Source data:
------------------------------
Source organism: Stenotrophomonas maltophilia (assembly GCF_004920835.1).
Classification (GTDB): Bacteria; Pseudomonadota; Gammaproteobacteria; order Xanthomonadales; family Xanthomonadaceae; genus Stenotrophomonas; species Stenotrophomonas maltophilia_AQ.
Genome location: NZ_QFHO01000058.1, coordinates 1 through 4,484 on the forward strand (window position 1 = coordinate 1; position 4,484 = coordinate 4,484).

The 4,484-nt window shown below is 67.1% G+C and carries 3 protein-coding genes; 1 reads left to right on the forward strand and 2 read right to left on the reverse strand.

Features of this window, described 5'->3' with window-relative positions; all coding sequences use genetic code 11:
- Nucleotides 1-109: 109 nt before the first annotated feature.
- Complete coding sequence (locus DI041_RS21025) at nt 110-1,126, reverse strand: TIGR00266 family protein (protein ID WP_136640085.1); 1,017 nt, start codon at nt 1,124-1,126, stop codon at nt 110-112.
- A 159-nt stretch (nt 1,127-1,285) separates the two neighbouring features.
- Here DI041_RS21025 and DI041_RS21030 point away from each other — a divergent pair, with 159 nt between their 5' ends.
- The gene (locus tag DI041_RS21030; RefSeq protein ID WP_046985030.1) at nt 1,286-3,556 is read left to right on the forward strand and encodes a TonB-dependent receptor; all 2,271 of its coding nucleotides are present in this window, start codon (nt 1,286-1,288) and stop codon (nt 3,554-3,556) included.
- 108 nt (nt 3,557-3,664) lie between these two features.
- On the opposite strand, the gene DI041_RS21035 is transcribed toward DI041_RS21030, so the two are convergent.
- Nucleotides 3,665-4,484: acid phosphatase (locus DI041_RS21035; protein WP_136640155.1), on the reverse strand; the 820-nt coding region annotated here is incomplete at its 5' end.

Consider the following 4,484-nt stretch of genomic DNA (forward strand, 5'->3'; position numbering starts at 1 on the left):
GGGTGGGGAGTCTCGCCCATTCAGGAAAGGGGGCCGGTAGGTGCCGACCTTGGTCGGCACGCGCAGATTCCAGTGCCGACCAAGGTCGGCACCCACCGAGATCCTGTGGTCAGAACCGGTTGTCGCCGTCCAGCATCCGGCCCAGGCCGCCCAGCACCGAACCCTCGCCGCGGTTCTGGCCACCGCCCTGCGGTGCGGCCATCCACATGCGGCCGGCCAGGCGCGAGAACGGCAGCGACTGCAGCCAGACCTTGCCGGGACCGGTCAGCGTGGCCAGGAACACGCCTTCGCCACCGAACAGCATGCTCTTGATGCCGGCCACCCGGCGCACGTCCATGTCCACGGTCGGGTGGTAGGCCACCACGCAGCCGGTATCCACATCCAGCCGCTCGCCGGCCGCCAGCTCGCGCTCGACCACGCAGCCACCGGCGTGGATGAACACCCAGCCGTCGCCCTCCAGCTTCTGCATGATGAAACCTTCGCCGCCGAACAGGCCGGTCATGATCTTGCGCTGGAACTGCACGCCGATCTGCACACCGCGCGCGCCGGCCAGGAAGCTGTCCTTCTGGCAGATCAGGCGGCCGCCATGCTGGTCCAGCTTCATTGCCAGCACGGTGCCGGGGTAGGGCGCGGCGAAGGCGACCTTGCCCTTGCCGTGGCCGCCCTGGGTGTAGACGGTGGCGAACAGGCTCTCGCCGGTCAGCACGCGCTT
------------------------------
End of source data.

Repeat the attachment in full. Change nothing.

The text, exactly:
Source organism: Stenotrophomonas maltophilia (assembly GCF_004920835.1).
Classification (GTDB): Bacteria; Pseudomonadota; Gammaproteobacteria; order Xanthomonadales; family Xanthomonadaceae; genus Stenotrophomonas; species Stenotrophomonas maltophilia_AQ.
Genome location: NZ_QFHO01000058.1, coordinates 1 through 4,484 on the forward strand (window position 1 = coordinate 1; position 4,484 = coordinate 4,484).

The 4,484-nt window shown below is 67.1% G+C and carries 3 protein-coding genes; 1 reads left to right on the forward strand and 2 read right to left on the reverse strand.

Features of this window, described 5'->3' with window-relative positions; all coding sequences use genetic code 11:
- Nucleotides 1-109: 109 nt before the first annotated feature.
- Complete coding sequence (locus DI041_RS21025) at nt 110-1,126, reverse strand: TIGR00266 family protein (protein ID WP_136640085.1); 1,017 nt, start codon at nt 1,124-1,126, stop codon at nt 110-112.
- A 159-nt stretch (nt 1,127-1,285) separates the two neighbouring features.
- Here DI041_RS21025 and DI041_RS21030 point away from each other — a divergent pair, with 159 nt between their 5' ends.
- The gene (locus tag DI041_RS21030; RefSeq protein ID WP_046985030.1) at nt 1,286-3,556 is read left to right on the forward strand and encodes a TonB-dependent receptor; all 2,271 of its coding nucleotides are present in this window, start codon (nt 1,286-1,288) and stop codon (nt 3,554-3,556) included.
- 108 nt (nt 3,557-3,664) lie between these two features.
- On the opposite strand, the gene DI041_RS21035 is transcribed toward DI041_RS21030, so the two are convergent.
- Nucleotides 3,665-4,484: acid phosphatase (locus DI041_RS21035; protein WP_136640155.1), on the reverse strand; the 820-nt coding region annotated here is incomplete at its 5' end.

Consider the following 4,484-nt stretch of genomic DNA (forward strand, 5'->3'; position numbering starts at 1 on the left):
GGGTGGGGAGTCTCGCCCATTCAGGAAAGGGGGCCGGTAGGTGCCGACCTTGGTCGGCACGCGCAGATTCCAGTGCCGACCAAGGTCGGCACCCACCGAGATCCTGTGGTCAGAACCGGTTGTCGCCGTCCAGCATCCGGCCCAGGCCGCCCAGCACCGAACCCTCGCCGCGGTTCTGGCCACCGCCCTGCGGTGCGGCCATCCACATGCGGCCGGCCAGGCGCGAGAACGGCAGCGACTGCAGCCAGACCTTGCCGGGACCGGTCAGCGTGGCCAGGAACACGCCTTCGCCACCGAACAGCATGCTCTTGATGCCGGCCACCCGGCGCACGTCCATGTCCACGGTCGGGTGGTAGGCCACCACGCAGCCGGTATCCACATCCAGCCGCTCGCCGGCCGCCAGCTCGCGCTCGACCACGCAGCCACCGGCGTGGATGAACACCCAGCCGTCGCCCTCCAGCTTCTGCATGATGAAACCTTCGCCGCCGAACAGGCCGGTCATGATCTTGCGCTGGAACTGCACGCCGATCTGCACACCGCGCGCGCCGGCCAGGAAGCTGTCCTTCTGGCAGATCAGGCGGCCGCCATGCTGGTCCAGCTTCATTGCCAGCACGGTGCCGGGGTAGGGCGCGGCGAAGGCGACCTTGCCCTTGCCGTGGCCGCCCTGGGTGTAGACGGTGGCGAACAGGCTCTCGCCGGTCAGCACGCGCTT